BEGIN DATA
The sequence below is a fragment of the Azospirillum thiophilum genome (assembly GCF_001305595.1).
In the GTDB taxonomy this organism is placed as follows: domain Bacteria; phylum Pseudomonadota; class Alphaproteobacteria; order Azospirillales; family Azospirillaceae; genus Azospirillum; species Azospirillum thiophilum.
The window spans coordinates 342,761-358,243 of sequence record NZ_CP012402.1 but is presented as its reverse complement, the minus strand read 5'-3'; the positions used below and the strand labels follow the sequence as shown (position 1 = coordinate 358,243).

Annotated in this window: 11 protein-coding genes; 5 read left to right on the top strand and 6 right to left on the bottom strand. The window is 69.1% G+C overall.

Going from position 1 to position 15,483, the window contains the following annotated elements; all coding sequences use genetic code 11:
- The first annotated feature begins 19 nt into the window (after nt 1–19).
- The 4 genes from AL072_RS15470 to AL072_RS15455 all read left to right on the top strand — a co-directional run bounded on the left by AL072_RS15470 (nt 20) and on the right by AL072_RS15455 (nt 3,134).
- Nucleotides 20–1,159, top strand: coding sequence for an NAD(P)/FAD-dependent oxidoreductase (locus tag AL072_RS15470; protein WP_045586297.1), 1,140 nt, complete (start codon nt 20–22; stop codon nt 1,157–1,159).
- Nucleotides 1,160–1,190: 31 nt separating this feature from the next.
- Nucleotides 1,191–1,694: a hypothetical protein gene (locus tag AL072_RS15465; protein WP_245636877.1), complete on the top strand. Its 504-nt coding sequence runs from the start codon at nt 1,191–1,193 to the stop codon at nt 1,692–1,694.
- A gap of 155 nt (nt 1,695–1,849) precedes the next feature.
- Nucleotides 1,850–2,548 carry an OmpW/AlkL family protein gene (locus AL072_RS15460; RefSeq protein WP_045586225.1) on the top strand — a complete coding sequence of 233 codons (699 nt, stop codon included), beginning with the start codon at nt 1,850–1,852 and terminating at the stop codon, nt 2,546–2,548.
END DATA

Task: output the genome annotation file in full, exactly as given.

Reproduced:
The sequence below is a fragment of the Azospirillum thiophilum genome (assembly GCF_001305595.1).
In the GTDB taxonomy this organism is placed as follows: domain Bacteria; phylum Pseudomonadota; class Alphaproteobacteria; order Azospirillales; family Azospirillaceae; genus Azospirillum; species Azospirillum thiophilum.
The window spans coordinates 342,761-358,243 of sequence record NZ_CP012402.1 but is presented as its reverse complement, the minus strand read 5'-3'; the positions used below and the strand labels follow the sequence as shown (position 1 = coordinate 358,243).

Annotated in this window: 11 protein-coding genes; 5 read left to right on the top strand and 6 right to left on the bottom strand. The window is 69.1% G+C overall.

Going from position 1 to position 15,483, the window contains the following annotated elements; all coding sequences use genetic code 11:
- The first annotated feature begins 19 nt into the window (after nt 1–19).
- The 4 genes from AL072_RS15470 to AL072_RS15455 all read left to right on the top strand — a co-directional run bounded on the left by AL072_RS15470 (nt 20) and on the right by AL072_RS15455 (nt 3,134).
- Nucleotides 20–1,159, top strand: coding sequence for an NAD(P)/FAD-dependent oxidoreductase (locus tag AL072_RS15470; protein WP_045586297.1), 1,140 nt, complete (start codon nt 20–22; stop codon nt 1,157–1,159).
- Nucleotides 1,160–1,190: 31 nt separating this feature from the next.
- Nucleotides 1,191–1,694: a hypothetical protein gene (locus tag AL072_RS15465; protein WP_245636877.1), complete on the top strand. Its 504-nt coding sequence runs from the start codon at nt 1,191–1,193 to the stop codon at nt 1,692–1,694.
- A gap of 155 nt (nt 1,695–1,849) precedes the next feature.
- Nucleotides 1,850–2,548 carry an OmpW/AlkL family protein gene (locus AL072_RS15460; RefSeq protein WP_045586225.1) on the top strand — a complete coding sequence of 233 codons (699 nt, stop codon included), beginning with the start codon at nt 1,850–1,852 and terminating at the stop codon, nt 2,546–2,548.